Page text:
So when the Leader of the Opposition frames part of his opposition to the Voice around saying that he would rather have a royal commission, I have to ask: what does he think would be different about that process? When we have the example of the seminal royal commission that has still failed to change outcomes for people’s lives, when we have decades of failed approaches behind us, why would we keep using the same failed approaches over and over again? The proposal before us has the backing of some of the most senior constitutional experts in our country. It is consistent with the advice of the Solicitor-General. It is time for us to take a new approach.

We do have evidence that, when Aboriginal and Torres Strait Islander people do have a say over their own lives and futures, when they’re involved in the design and implementation of policy and legislation that affect them, we get better outcomes. We see the results that come from things like Aboriginal community-controlled health services, which put Aboriginal health in Aboriginal hands. These are trusted services which are run with a real understanding of their communities. We see the Indigenous rangers programs, which not only protect country but also provide role models for people in their communities. They promote improved mental and physical health. They strengthen and enhance culture. They encourage more women into work. The Voice works on a similar principle—that, by giving people a direct say over their own lives, by giving people a direct say over how government works in their lives, we can improve their lives and those of the community they represent.

In my home state of Victoria we are already seeing some of this approach in important work initiated by the Andrews government, the First Peoples’ Assembly of Victoria. This is an independent body made up of traditional owners from across Victoria chosen by their communities to advance preparations for negotiations for treaties in Victoria. The assembly is advocating for a statewide treaty while also supporting and empowering traditional owner groups right across Victoria to negotiate specific treaties reflecting their priorities and wishes. Through a willingness to work together and to listen and engage in respectful discussion, the assembly has taken important steps forward. I look forward to the continued work of the First Peoples’ Assembly and their progress towards treaties. There are important lessons for us at a federal level from this. It’s an example of what we can achieve when we work together.

I began this speech with an acknowledgement of country. For me and those in my generation and older this is a practice that has only become widespread during our adult lifetimes, but for my five-year-old daughter it’s something she started doing at kindergarten. She already knows about the Wurundjeri people and their connection to this country. The members of her generation are already trying to take up the opportunity the Uluru Statement from the Heart offers us to walk together for a better future. They can’t vote yet, so they’re relying on those of us who can to seize the opportunity to say yes to constitutional recognition that makes a real difference and improves lives, to say yes to recognising the amazing 65,000 years of history and continuous connection to this land and to wake up the day after the referendum to an Australia that has said yes to a more reconciled nation that is committed to making sure Aboriginal and Torres Strait Islander people are heard so lives will be improved. We’re not there yet. We know there is a lot of work to do to get a successful referendum and, in fact, get this bill through the parliament.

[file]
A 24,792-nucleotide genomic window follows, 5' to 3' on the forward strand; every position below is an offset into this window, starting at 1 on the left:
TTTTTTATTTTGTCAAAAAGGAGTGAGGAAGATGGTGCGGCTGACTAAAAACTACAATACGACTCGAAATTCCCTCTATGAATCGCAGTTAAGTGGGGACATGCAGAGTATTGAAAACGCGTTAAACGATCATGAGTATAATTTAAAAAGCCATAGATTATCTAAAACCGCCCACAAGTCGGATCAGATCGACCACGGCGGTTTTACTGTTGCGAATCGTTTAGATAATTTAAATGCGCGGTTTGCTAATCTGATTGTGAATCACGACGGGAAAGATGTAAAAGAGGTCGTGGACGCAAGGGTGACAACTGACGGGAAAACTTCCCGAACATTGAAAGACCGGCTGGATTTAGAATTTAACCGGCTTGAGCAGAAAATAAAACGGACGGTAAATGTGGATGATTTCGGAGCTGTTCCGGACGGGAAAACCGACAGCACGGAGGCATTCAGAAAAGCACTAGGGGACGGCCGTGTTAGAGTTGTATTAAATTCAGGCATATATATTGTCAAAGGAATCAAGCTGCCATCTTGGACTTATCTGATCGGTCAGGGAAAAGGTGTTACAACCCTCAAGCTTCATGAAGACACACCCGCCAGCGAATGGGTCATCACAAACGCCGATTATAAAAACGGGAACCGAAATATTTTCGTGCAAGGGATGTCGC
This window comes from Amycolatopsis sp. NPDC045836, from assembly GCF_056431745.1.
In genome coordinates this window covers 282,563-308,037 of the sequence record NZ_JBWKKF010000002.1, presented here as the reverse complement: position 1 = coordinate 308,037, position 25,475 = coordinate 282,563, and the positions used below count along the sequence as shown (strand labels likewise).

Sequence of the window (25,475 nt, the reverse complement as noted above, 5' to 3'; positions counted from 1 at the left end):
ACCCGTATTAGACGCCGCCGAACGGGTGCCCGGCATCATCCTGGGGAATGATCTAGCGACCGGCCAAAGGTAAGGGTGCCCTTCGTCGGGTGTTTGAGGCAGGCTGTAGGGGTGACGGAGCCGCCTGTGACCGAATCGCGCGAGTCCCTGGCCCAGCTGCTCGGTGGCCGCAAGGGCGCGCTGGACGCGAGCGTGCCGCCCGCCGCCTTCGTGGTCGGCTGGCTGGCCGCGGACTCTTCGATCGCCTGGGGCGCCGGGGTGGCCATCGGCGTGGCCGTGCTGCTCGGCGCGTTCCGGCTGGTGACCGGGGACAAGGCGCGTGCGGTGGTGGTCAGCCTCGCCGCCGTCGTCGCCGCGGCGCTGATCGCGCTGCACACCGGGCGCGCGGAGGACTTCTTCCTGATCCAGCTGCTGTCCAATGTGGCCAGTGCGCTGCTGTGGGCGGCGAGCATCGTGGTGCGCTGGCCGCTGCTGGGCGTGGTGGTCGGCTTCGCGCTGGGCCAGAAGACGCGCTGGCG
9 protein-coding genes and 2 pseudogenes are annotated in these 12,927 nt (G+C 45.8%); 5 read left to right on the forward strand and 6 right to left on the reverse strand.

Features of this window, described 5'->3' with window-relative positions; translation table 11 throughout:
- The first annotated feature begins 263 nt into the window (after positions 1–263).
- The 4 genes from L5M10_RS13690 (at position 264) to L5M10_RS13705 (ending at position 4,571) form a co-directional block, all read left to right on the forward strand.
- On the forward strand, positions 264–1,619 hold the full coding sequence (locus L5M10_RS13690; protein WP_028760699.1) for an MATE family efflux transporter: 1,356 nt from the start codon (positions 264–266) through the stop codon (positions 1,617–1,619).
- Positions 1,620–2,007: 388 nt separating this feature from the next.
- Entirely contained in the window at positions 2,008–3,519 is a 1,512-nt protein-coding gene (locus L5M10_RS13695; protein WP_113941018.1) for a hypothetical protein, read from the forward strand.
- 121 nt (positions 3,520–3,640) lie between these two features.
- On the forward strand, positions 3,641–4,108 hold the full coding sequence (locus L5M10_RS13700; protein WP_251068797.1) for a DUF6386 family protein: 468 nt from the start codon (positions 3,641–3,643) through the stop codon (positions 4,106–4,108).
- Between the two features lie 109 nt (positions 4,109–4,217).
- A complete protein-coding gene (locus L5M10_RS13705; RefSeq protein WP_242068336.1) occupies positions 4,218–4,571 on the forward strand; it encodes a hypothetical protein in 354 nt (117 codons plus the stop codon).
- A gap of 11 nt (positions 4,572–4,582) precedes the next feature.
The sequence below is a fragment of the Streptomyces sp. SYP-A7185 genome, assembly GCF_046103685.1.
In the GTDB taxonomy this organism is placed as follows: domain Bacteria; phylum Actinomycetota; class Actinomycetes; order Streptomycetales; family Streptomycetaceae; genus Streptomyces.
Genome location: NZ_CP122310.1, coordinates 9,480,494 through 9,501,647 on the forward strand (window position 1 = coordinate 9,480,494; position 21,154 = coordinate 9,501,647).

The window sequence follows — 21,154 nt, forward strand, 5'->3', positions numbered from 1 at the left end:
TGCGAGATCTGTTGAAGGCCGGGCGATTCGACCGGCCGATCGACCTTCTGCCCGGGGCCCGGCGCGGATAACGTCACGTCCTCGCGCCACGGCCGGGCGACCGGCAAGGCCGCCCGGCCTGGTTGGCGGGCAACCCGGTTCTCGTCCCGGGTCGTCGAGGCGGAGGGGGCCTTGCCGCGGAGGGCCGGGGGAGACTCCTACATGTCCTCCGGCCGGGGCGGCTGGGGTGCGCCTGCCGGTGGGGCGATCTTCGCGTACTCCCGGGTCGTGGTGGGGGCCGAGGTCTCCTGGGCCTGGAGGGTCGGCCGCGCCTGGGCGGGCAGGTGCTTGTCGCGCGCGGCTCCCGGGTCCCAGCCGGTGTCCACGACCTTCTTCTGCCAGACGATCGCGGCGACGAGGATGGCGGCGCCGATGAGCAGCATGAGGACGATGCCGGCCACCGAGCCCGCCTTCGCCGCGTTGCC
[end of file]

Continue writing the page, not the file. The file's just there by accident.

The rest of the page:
I pay tribute to all the Aboriginal and Torres Strait Islander people who have worked so hard just to get us to this point and who continue to campaign. In particular I note my colleagues in this parliament, including the father of reconciliation, Senator Patrick Dodson; the Minister for Indigenous Australians, the amazing Linda Burney; Senator Malarndirri McCarthy, the Assistant Minister for Indigenous Australians; and the First Nations members of our caucus. It’s a privilege to campaign alongside all of you.

I want to give the final word in this speech to one of my local Aboriginal leaders: Uncle Charles Pakana, the chair of the Barrbunin Beek Aboriginal Gathering Place in Heidelberg West, in my community. He’s a great guy and I’m very proud to know him and very pleased he has seen fit to share these words with me. I’m very grateful he has allowed me to share in this place why he is voting yes in this important referendum:

A First Nations Voice should not be feared, as some would have us believe.

A First Nations Voice should not be regarded as a mechanism devised to block parliamentary process, as some would have us believe.

A First Nations Voice should not be misrepresented as a racially divisive construct, as some would have us believe.

Rather, a First Nations Voice should be recognised for what it would be—a constitutionally protected means by which culturally and socially informed voices of our People lend their advice and support to government during the critical processes that will impact on the lives, wellbeing and future of all Australian First Nations people.

I urge those who currently advocate against the embedding of a Voice in our Constitution to instead turn their passion and efforts towards the work that will be required to establish the legislative and social foundations upon which the Voice will be built.

I couldn’t have said it better myself. I commend this bill to the House.

Scroll to Top